Inside the creative mind of Stefanie Moshammer
We met the Austrian-born photographer and spoke to her about becoming who she is, her creative process, the value of construction and deconstruction and other key points of her career and work experience. Besides being nominated for multiple awards, Stefanie has already published multiple photo books and her work is frequently displayed in magazines, festivals and galleries around the globe, as well as used in advertising.
For Stefanie, deconstruction of the self is a constant and ongoing process. She says that there is an immanent deconstruction happening in your artistic process, as soon as you start with a new work or engage in new ways of doing it. Trying to find your own red line is important, however switching ideas and challenging yourself is a crucial part for her. It happens indirectly and through that you are able to construct new things.
“Deconstruction is more of an indirect and mental process for me.”
She says that in the beginning of her career, starting out as a young photographer, her way of working and thinking was more naive and intuitive. Caring less about the outcome of the work, more about the creation process. Part of the professional maturing process is breaking this naivety partially and creating a more aware and constant flow. She still works intuitively and misses the times it was easier for her to fully rely on it. For her it’s an ongoing struggle and balancing act.
She appreciates the purity, realness and rawness of unstated or unposed photos, however adds to this thought that photos are always subjective, since it’s still the photographer’s cropping, wish and way of seeing the frame of it.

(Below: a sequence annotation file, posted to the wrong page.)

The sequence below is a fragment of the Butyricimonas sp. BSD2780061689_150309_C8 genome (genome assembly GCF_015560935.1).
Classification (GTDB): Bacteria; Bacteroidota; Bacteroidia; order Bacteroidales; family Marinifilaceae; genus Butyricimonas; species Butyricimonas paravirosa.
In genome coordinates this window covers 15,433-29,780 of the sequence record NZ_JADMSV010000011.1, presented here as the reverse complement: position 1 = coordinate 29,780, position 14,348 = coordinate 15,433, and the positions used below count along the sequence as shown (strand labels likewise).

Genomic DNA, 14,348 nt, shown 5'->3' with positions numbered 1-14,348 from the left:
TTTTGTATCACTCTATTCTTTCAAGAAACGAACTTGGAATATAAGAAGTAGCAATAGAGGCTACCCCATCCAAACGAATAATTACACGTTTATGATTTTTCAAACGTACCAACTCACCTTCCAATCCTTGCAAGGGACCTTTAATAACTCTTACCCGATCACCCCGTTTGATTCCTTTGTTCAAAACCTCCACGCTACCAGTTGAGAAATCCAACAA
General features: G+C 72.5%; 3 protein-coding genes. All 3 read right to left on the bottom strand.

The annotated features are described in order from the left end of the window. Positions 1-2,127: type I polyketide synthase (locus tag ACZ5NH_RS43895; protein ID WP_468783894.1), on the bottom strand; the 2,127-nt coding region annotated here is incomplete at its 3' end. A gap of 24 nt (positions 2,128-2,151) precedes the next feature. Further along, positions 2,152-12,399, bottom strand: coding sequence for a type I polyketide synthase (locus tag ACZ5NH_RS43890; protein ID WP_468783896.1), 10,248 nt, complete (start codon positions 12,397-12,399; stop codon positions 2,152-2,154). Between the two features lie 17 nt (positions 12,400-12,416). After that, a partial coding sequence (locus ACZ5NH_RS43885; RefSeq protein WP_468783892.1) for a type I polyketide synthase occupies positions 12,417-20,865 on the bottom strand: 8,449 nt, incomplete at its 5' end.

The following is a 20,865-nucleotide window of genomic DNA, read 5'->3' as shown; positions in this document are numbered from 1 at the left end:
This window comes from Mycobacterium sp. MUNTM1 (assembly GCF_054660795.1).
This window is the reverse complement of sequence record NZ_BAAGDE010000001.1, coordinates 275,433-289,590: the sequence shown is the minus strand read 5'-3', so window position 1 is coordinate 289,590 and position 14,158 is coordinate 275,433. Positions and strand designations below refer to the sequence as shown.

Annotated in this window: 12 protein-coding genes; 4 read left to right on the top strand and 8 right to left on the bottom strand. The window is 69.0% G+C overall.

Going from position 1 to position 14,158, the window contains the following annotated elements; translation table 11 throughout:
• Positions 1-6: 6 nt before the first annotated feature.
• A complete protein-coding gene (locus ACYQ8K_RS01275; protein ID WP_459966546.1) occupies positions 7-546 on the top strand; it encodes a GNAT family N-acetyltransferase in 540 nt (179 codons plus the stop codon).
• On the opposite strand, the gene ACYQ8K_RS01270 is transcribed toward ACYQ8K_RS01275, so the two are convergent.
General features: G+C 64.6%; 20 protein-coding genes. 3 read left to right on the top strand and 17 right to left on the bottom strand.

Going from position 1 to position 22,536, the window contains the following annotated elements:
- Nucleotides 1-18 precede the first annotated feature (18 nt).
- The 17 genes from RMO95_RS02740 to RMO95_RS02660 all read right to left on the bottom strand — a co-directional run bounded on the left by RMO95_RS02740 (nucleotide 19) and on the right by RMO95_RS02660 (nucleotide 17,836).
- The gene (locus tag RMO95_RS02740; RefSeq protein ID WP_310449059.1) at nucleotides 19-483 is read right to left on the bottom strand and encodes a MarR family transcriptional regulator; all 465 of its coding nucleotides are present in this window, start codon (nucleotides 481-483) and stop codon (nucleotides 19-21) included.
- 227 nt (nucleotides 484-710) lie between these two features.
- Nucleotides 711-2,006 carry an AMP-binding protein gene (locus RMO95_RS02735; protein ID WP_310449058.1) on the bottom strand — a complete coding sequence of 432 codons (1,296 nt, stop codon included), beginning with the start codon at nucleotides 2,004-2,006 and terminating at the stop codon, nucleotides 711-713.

“Nothing is black and white. It’s always about the grey zone, the in-between.”
Contrasting her work is an important part for her, telling us that she tries to find a line between good and bad, black and white, dark and light – the greyzone, the in-between – and filtering it out.
Working abroad, in places that might be dangerous or critical in terms of safety and comfort, she tries to connect with locals and people she meets, to create her own comfort zone. If the foundation and surroundings for her workspace are not ok, she simply won’t shoot or work there. It sometimes has to do with an intrinsic feeling she gets.
“Finding complexity in my work is an organic process.”
The complexity of her work, or filtering it out, for her, is an organic process. If an image or a photo is too straight forward or easy to read, she tries to change the object, deepen the personality and really get in touch with the surroundings. May that be people or places. She says that usually the places she tries to picture and the people there are far from simple, which can sometimes make it easy but at times also very hard to find the right access.